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Characterization of the host inflammatory response following implantation of prolapse mesh in rhesus macaque

Published:August 07, 2015DOI:https://doi.org/10.1016/j.ajog.2015.08.002

      Objective

      We sought to determine the predominant cell type (macrophage, T lymphocyte, B lymphocyte, mast cell) within the area of implantation of the prototypical polypropylene mesh, Gynemesh PS (Ethicon, Somerville, NJ); and to determine the phenotypic profile (M1 proinflammatory, M2 antiinflammatory) of the macrophage response to 3 different polypropylene meshes: Gynemesh PS (Ethicon), and 2 lower-weight, higher-porosity meshes, UltraPro (Ethicon) and Restorelle (Coloplast, Humblebaek, Denmark).

      Study Design

      Sacrocolpopexy was performed following hysterectomy in rhesus macaques. Sham-operated animals served as controls. At 12 weeks postsurgery, the vagina-mesh complex was excised and the host inflammatory response was evaluated. Hematoxylin and eosin was used to perform routine histomorphologic evaluation. Identification of leukocyte (CD45+) subsets was performed by immunolabeling for CD68 (macrophage), CD3 (T lymphocyte), CD20 (B lymphocyte), and CD117 (mast cell). M1 and M2 macrophage subsets were identified using immunolabeling (CD86+ and CD206+, respectively), and further evaluation was performed using enzyme-linked immunosorbent assay for 2 M1 (tumor necrosis factor-alpha and interleukin [IL]-12) and 2 M2 (IL-4 and IL-10) cytokines.

      Results

      Histomorphologic evaluation showed a dense cellular response surrounding each mesh fiber. CD45+ leukocytes accounted for 21.4 ± 5.4% of total cells within the perimesh area captured in a ×20 field, with macrophages as the predominant leukocyte subset (10.5 ± 3.9% of total cells) followed by T lymphocytes (7.3 ± 1.7%), B lymphocytes (3.0 ± 1.2%), and mast cells (0.2 ± 0.2%). The response was observed to be more diffuse with increasing distance from the fiber surface. Few leukocytes of any type were observed in sham-operated animals. Immunolabeling revealed polarization of the macrophage response toward the M1 phenotype in all mesh groups. However, the ratio of M2:M1 macrophages was increased in the fiber area in UltraPro (P = .033) and Restorelle (P = .016) compared to Gynemesh PS. In addition, a shift toward increased expression of the antiinflammatory cytokine IL-10 was observed in Restorelle as compared to Gynemesh PS (P = .011).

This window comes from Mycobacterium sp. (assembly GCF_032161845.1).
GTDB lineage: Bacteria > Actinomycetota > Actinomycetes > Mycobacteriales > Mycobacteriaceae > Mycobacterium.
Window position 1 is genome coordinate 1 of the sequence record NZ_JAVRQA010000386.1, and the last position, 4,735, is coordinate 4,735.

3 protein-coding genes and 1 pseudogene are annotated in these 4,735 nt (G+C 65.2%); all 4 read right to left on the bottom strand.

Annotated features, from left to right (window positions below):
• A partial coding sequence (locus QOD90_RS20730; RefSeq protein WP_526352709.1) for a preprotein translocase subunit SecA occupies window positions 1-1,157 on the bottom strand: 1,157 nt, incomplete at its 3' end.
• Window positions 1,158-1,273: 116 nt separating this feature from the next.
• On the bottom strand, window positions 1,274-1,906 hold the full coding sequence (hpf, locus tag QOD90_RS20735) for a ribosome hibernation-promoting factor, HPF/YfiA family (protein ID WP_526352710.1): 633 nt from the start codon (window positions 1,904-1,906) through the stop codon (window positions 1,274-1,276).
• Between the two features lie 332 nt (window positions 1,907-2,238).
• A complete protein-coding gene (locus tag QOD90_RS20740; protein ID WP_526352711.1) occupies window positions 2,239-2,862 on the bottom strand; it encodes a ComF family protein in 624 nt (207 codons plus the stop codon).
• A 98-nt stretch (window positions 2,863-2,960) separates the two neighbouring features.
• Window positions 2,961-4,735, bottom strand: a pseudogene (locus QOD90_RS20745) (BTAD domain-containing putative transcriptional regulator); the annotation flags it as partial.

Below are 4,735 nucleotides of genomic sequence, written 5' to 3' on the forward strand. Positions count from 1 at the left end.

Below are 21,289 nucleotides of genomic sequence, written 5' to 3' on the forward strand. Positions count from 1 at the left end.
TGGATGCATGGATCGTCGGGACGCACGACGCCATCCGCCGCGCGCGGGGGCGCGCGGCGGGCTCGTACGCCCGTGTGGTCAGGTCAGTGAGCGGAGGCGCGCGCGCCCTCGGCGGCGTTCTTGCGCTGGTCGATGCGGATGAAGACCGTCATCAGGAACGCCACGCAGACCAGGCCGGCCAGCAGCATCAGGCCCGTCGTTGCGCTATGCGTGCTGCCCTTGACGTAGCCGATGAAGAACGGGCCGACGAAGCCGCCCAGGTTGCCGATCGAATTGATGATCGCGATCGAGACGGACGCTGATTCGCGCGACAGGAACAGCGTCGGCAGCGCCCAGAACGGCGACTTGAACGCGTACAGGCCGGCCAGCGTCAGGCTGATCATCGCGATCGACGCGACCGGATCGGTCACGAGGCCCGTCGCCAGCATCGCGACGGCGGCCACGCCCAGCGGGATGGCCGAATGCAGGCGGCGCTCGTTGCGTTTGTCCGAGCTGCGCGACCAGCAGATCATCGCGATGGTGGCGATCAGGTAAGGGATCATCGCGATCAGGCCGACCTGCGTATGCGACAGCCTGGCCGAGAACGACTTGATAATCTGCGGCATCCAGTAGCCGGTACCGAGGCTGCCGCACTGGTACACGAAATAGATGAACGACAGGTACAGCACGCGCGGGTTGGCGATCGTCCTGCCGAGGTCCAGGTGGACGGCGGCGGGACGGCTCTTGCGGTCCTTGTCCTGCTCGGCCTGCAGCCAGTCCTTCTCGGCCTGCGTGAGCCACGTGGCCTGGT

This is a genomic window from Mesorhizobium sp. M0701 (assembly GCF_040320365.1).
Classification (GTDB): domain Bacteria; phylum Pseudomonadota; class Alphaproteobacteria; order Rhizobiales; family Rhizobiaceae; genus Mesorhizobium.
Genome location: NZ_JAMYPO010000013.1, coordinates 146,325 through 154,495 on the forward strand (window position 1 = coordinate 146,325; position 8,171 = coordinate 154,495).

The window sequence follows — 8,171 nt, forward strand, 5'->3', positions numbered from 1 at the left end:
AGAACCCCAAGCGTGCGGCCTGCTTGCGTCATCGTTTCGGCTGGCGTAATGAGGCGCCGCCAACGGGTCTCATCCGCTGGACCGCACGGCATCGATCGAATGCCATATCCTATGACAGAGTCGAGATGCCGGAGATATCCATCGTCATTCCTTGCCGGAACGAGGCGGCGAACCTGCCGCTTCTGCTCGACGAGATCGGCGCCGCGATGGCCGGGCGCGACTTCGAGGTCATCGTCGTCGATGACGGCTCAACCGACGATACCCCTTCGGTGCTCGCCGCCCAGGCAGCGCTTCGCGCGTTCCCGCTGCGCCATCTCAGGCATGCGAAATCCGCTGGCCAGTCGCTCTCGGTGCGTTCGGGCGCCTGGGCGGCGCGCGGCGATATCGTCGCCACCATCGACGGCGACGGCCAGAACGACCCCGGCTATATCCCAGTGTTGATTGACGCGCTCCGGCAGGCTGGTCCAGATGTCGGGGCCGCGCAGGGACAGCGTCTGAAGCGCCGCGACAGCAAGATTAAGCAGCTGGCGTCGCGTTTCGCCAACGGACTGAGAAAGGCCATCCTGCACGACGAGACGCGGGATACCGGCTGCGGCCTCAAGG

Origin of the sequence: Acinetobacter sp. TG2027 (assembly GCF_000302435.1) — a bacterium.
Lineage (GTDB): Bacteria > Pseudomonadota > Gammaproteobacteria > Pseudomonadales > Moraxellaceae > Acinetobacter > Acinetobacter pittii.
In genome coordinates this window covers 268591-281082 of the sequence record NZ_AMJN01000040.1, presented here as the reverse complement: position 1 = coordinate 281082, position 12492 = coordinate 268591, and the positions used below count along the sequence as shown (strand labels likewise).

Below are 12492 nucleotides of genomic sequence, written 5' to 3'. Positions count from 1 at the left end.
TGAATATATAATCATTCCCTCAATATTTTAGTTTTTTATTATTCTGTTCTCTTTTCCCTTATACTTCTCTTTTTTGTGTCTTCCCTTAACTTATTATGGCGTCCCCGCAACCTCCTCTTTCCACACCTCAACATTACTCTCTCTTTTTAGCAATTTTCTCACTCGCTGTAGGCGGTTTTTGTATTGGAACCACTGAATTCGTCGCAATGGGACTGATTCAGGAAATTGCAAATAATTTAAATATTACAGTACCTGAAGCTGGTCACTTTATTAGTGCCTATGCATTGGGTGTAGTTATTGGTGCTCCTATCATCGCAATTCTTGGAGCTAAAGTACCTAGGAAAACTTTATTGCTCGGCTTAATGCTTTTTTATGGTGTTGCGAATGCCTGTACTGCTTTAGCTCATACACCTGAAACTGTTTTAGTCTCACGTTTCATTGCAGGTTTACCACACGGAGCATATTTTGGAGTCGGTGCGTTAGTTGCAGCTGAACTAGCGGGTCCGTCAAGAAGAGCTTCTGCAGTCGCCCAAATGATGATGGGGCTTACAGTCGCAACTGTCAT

Conclusion

      The host response to mesh consists predominantly of activated, proinflammatory M1 macrophages at 12 weeks postsurgery. However, this response is attenuated with implantation of lighter-weight, higher-porosity mesh. While additional work is required to establish causal relationships, these results suggest a link among the host inflammatory response, mesh textile properties, and clinical outcomes in the repair of pelvic organ prolapse.

      Key words

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